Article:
I need about a 100mb HDD. How to I set it up in the BIOS. There is no "Press DEL to enter SETUP" etc? Because I don't need the EIDE card, can I just plug the drive into the IDE socket? If I can, how to I power it? The floppy takes it's power down the data cable, which as a concequence keeps melting and filling the room with smoke! I don't want to blow a normal HDD by plugging it in!

Any more help appreciated


for you hard drive you have 2 adapters to connect, the controller and power cables.  A hard drive controller on the motherboard can allow 2 devices connected to it.  You can buy a cable that will split allowing 2 devices.

Secondly, The power source should have a cable with a 4-prong attachment at the end connected to devices like drives.   You can buy a y-adapter and share the power between these too.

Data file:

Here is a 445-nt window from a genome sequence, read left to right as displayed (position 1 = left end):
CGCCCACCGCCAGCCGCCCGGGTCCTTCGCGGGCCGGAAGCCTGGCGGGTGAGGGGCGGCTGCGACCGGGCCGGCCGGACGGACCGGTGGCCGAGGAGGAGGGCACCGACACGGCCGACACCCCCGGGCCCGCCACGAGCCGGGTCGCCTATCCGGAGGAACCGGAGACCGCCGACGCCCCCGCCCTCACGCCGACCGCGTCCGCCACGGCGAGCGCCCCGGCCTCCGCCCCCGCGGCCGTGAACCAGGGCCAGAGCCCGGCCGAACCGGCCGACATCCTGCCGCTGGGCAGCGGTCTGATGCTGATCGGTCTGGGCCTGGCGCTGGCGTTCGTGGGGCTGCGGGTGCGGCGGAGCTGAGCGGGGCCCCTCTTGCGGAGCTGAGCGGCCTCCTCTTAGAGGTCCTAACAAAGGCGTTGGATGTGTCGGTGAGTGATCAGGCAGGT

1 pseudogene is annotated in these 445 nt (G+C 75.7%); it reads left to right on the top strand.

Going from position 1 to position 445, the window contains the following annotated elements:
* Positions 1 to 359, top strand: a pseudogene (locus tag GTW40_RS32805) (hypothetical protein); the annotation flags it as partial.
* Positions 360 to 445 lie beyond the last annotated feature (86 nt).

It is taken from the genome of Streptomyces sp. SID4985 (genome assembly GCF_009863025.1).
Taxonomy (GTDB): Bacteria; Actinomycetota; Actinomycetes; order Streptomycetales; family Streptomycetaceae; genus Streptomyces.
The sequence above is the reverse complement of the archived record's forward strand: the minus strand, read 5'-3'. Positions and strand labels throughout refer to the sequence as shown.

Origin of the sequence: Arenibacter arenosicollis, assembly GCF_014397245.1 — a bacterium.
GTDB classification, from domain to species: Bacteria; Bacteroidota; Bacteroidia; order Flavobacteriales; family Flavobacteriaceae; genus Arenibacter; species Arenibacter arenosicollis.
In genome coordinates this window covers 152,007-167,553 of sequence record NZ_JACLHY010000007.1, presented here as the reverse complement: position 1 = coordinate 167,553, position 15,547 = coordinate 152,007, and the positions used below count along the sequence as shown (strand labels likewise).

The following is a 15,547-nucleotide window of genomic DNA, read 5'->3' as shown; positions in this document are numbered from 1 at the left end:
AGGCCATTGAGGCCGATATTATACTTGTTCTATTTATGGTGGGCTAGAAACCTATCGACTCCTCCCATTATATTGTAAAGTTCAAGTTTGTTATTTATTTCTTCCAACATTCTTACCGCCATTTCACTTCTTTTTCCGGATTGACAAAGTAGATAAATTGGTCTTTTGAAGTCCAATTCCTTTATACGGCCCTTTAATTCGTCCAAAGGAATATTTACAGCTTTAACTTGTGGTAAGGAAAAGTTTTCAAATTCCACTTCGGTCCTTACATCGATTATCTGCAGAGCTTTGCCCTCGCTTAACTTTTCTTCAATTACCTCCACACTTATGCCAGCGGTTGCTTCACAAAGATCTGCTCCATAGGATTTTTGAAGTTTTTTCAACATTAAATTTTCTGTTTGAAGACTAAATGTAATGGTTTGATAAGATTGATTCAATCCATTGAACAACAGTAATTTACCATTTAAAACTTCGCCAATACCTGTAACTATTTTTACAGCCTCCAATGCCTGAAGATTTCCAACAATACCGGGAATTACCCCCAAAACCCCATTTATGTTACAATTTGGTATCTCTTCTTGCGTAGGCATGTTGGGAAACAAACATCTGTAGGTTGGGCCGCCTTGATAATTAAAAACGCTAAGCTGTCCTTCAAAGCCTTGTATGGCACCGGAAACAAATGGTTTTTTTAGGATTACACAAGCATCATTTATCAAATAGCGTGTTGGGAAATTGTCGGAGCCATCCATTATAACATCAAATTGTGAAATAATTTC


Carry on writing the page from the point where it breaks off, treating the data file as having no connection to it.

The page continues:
therefore whatever cables are currently attached to the first hard drive can be split with splitter cables to share the power with a second drive.  Be sure to specify which drive will be the master and slave on the jumpers on the hard drives.

The floppy will not be involved and the modem and sound just plug in to an available slot.

Does this tell you more?

It tells me that you haven't been INSIDE a PS/2.

Very odd Ralph, because my PS/2 has this capability.

Judging by the character of of your non-productive response I have forwarded this to Linda at Customer Service.

Please keep to the subject at hand to solving this persons problem.

Suit yourself Steve.
It's going to be very interesting to see you explain to Nat how to hook up a Y-adapter to a non-existant power cable!